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Reviewing the Denver Broncos 2020 quarterbacks

Reviewing the Denver Broncos 2020 quarterbacks
Dec 29, 2019; Denver, Colorado, USA; Denver Broncos quarterback Drew Lock (3) passes the ball in the first quarter against the Oakland Raiders at Empower Field at Mile High. Mandatory Credit: Ron Chenoy-USA TODAY Sports

The Denver Broncos enter the 2020 season with a position room of quarterbacks that give the team the best collection of talent they’ve had at the position since Peyton Manning retired at the end of their Super Bowl-winning 2015 campaign. That said, what should the Broncos and general manager John Elway expect from their young quarterback room in 2020?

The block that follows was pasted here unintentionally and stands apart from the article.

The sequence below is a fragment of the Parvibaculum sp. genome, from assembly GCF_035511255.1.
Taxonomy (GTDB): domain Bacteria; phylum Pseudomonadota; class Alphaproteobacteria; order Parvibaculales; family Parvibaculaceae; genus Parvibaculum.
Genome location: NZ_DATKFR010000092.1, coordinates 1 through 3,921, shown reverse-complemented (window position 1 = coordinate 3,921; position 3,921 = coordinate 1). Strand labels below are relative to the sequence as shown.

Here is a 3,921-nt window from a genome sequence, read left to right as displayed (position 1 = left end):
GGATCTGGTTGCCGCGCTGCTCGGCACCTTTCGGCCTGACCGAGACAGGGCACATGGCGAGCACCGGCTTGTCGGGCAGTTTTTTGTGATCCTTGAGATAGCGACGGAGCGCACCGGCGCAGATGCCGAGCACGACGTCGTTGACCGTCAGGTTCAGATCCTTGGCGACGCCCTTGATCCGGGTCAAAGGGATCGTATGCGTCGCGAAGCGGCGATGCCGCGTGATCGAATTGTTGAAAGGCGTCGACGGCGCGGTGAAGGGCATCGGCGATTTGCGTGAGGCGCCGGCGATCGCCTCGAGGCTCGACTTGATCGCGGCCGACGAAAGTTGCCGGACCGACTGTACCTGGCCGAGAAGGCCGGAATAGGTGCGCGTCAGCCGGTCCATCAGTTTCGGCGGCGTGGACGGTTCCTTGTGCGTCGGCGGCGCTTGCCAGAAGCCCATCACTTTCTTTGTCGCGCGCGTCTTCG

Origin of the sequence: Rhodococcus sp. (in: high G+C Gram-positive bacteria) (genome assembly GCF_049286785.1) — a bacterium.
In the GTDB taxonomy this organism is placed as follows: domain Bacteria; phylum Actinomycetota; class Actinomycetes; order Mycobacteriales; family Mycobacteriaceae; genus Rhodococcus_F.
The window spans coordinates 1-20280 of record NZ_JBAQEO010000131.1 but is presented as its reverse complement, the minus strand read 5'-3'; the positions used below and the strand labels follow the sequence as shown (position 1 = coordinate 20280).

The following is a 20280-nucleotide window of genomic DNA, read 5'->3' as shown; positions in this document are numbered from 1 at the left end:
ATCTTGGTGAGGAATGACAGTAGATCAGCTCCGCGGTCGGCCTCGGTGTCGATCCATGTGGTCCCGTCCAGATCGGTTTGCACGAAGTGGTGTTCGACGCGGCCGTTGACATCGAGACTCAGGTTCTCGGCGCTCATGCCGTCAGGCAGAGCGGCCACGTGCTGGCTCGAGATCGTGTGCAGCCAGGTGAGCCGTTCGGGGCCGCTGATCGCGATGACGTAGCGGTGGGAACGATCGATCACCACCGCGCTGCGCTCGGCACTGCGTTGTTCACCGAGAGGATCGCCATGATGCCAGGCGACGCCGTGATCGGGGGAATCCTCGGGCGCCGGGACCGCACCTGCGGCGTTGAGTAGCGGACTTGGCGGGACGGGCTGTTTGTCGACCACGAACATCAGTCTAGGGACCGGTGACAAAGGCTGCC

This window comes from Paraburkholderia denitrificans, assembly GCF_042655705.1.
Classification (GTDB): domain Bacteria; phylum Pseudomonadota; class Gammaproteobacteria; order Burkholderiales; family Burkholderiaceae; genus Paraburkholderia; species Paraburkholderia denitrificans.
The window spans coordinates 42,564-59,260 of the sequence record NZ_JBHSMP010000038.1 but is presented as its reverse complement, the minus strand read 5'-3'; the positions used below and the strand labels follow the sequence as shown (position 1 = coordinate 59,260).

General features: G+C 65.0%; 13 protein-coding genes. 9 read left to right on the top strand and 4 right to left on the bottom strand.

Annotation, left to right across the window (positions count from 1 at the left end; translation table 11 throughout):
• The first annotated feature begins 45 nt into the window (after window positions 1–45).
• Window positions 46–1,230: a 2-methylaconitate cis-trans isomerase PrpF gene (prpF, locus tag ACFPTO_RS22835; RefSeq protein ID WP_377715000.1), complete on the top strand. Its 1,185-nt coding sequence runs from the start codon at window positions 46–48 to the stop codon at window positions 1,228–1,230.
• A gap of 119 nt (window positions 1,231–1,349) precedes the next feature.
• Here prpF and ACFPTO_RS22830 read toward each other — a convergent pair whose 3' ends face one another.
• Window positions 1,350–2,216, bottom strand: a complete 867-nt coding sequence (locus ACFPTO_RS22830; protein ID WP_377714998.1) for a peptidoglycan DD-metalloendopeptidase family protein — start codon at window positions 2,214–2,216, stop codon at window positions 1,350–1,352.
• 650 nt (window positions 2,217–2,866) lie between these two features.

Featured | Broncos Mailbag: How far can Drew Lock lead Denver in 2020?

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Drew Lock

The hype is quickly building throughout Broncos Country in regards to second-year Broncos quarterback Drew Lock.

Thanks to Elway’s offseason overhaul of the Broncos offense, the national media has started to take notice. Analysts like Colin Cowherd have proclaimed Lock as, “this year’s ‘pop guy'” and has argued the Broncos’ roster is talented enough to compete with the Kansas City Chiefs for the AFC West crown.

That’s a lot to ask of a 23-year-old kid who has played a mere five games in the National Football League up until now and wasn’t even able to practice for a considerable part of his rookie season in the league.

However, Lock is more than up to the challenge. The confidence level and swagger he possesses were palpable even last season, not only in his own play but in the play of his teammates as well. From the moment he entered the starting lineup, the Broncos had a different aura about them as they rallied behind the inexperienced quarterback, and the numbers reflect just that.